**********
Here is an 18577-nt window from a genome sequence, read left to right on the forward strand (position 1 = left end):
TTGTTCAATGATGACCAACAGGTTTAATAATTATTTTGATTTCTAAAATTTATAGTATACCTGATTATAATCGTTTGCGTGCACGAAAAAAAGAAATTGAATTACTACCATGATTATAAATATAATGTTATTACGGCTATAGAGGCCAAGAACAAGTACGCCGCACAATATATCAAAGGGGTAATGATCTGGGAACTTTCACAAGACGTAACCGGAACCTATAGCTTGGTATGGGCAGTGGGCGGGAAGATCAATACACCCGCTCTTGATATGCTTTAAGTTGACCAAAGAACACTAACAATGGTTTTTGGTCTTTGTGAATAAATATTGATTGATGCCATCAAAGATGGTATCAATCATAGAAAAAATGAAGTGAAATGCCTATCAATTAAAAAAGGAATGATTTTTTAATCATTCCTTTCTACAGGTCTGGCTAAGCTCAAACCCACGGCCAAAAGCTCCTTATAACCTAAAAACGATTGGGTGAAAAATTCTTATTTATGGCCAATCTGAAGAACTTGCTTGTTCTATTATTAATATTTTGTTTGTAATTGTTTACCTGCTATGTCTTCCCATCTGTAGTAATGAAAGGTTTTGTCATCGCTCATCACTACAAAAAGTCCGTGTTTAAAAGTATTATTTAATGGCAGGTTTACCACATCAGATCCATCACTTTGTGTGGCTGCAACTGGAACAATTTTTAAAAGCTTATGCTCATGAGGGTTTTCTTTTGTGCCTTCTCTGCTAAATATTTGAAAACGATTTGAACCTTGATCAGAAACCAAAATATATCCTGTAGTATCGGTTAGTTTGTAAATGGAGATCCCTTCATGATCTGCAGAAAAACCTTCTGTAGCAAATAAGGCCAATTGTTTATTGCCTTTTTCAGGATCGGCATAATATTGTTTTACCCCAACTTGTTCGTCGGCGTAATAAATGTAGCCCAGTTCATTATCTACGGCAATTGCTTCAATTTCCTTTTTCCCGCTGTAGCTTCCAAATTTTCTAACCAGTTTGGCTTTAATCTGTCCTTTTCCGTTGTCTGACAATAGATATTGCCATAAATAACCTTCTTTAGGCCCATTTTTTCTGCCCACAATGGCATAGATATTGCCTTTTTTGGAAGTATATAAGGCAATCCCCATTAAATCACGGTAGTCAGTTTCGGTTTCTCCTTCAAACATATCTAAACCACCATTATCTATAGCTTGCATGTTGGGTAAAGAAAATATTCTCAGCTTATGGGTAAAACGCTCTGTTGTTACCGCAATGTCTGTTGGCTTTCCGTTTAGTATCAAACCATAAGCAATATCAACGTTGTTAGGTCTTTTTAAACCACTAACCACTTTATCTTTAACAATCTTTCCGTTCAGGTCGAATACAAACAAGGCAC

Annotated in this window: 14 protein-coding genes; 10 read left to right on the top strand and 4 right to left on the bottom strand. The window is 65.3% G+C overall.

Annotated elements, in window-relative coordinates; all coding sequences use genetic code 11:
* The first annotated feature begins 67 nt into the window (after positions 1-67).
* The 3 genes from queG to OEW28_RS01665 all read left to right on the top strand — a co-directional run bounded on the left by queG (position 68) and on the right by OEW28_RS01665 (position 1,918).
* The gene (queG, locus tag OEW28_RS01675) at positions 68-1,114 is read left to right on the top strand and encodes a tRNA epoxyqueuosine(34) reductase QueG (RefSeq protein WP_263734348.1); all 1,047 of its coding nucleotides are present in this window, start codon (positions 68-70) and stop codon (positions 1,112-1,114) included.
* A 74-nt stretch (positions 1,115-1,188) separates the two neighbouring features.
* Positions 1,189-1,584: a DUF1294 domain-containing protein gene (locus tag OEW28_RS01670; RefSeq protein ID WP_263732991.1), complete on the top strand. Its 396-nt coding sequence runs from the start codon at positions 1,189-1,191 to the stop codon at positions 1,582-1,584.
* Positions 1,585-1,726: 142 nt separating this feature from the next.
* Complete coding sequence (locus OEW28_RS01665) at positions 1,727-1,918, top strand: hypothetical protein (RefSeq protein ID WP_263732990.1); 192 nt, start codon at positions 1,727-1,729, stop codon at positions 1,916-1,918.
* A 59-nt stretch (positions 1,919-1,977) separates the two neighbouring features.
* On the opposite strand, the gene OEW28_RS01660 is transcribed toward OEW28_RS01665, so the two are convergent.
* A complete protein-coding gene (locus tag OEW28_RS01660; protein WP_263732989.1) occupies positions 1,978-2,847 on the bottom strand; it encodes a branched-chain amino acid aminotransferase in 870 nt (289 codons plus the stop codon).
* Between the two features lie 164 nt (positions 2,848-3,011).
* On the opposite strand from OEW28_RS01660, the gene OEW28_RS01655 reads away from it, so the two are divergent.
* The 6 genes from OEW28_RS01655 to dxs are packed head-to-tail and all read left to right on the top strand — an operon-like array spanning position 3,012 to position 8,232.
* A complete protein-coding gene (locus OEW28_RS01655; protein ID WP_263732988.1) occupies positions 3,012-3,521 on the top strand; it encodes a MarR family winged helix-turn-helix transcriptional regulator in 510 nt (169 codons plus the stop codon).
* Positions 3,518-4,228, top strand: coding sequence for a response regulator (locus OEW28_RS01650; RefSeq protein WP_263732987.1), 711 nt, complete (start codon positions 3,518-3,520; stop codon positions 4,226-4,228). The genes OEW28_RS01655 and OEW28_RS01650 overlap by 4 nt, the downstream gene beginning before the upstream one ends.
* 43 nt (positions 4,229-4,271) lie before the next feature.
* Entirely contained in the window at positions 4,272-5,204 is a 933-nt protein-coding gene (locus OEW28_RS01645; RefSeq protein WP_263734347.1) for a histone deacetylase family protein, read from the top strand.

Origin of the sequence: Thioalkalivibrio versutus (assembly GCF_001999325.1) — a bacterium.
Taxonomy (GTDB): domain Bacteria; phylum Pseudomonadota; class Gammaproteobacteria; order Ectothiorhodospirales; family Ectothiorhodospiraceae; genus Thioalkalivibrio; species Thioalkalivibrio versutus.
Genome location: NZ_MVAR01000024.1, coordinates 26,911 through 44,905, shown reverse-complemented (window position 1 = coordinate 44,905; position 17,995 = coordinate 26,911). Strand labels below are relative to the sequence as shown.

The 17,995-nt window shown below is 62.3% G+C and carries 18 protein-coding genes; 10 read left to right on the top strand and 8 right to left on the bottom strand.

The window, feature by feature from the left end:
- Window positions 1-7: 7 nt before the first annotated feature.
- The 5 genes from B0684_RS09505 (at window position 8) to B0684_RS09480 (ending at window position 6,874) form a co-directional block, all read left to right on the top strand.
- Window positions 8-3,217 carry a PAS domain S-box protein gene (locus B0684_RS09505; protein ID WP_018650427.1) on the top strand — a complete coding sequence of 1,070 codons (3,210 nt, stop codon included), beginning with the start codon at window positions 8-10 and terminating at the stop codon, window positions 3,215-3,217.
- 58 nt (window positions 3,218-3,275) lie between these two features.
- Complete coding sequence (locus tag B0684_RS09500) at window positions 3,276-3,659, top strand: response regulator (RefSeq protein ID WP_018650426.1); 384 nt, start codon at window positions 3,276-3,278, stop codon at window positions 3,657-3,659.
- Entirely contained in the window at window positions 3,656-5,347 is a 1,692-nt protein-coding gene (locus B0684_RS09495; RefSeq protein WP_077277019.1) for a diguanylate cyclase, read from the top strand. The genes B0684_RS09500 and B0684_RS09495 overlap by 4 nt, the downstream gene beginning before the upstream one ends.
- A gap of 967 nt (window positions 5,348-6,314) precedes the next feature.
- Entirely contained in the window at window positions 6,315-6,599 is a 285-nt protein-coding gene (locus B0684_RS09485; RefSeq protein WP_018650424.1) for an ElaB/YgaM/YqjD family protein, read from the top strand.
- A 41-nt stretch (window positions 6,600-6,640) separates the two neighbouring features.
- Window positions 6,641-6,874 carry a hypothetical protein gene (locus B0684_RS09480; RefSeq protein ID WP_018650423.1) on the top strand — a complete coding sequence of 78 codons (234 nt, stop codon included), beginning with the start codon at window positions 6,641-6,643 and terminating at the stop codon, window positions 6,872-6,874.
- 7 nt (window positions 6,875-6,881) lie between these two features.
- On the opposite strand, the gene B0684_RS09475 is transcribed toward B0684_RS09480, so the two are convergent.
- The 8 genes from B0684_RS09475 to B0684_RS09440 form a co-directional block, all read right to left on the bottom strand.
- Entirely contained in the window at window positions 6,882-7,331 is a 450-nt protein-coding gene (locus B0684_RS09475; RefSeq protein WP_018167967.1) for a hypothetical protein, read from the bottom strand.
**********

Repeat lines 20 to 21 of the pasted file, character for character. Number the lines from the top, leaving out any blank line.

* 43 nt (positions 4,229-4,271) lie before the next feature.
* Entirely contained in the window at positions 4,272-5,204 is a 933-nt protein-coding gene (locus OEW28_RS01645; RefSeq protein WP_263734347.1) for a histone deacetylase family protein, read from the top strand.